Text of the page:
WAUKESHA, WIS.— College is a time for young adults to contemplate “Who am I?” and seek a purpose outside themselves. This purpose – vocation – is a sense of calling developed through a lifelong process of discernment. Each year, a retreat for Carroll University sophomores is sponsored by the Spiritual Life Advisory Board, which helps students Create a Life of Meaning (CALM).
A two-year, $50,000 program development grant from the Network for Vocation in Undergraduate Education (NetVUE) will help expand the focus of Carroll’s CALM retreat to include complementary explorations of “Why am I here?” and “What do I love?” NetVUE provides such grants with the generous support of Lilly Endowment Inc. through the Council of Independent Colleges.
“The NetVUE program development grant will provide funding for the Spiritual Life Advisory Board to expand its efforts by supporting students to reinforce cross-cultural communication skills, create opportunities for personal reflection and introduce a vocabulary of vocation across campus,” said Douglas Hastad, Carroll president.
Established in 2011, the current format of the CALM overnight retreat includes a variety of workshops that help students explore their strengths, values and sense of calling. Mentors share their efforts to develop lives of purpose. Faculty and other volunteers teach calming practices such as meditation, yoga and artistic expression as ways to help students listen for their own sense of calling.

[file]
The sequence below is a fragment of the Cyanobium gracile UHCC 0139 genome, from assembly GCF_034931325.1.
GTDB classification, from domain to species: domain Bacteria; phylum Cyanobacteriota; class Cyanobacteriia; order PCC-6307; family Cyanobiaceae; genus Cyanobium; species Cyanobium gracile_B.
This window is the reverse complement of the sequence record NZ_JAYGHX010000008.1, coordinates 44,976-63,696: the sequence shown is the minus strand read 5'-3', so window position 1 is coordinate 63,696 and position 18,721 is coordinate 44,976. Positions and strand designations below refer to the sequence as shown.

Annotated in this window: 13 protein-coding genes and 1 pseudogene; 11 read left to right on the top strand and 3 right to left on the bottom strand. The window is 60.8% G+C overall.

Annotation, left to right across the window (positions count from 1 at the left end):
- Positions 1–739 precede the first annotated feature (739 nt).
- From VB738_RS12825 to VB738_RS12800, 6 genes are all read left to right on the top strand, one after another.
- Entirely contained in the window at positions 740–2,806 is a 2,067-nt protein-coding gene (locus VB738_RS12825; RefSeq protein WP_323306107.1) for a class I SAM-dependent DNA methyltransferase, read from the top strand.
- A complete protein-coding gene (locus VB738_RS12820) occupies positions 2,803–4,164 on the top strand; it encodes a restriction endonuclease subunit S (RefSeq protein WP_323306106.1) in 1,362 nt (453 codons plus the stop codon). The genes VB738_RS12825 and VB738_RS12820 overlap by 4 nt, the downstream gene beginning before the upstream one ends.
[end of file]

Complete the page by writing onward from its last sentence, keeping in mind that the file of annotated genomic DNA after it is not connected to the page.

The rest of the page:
Carroll can now develop a series of programs that span the academic year to reach more undergraduates, including students without a traditional religious background. Funding also will help faculty, staff and community members explore vocational discernment practices and vocabulary, in order to become better role models for students.
Dr. Kimberly Redding, associate professor of history, co-chairs the Spiritual Life Advisory Board, conceptualized and co-leads the CALM retreat, and is the project leader for this CALM expansion initiative. She said, “The deans, director of General Education, provost and president have all demonstrated enthusiastic support for initiatives that blend classroom learning, real world experience and principled personal development. Such integrative work forms the core of vocational discernment – and grounds the meaning-filled lives envisioned by Carroll’s past and present leaders.”
Carroll University is one of only 36 campuses nationwide to receive support from CIC, NetVUE and Lilly Endowment Inc., and is one of the 176 members of NetVUE, a nationwide network of colleges and universities formed to enrich the intellectual and theological exploration of vocation among undergraduate students.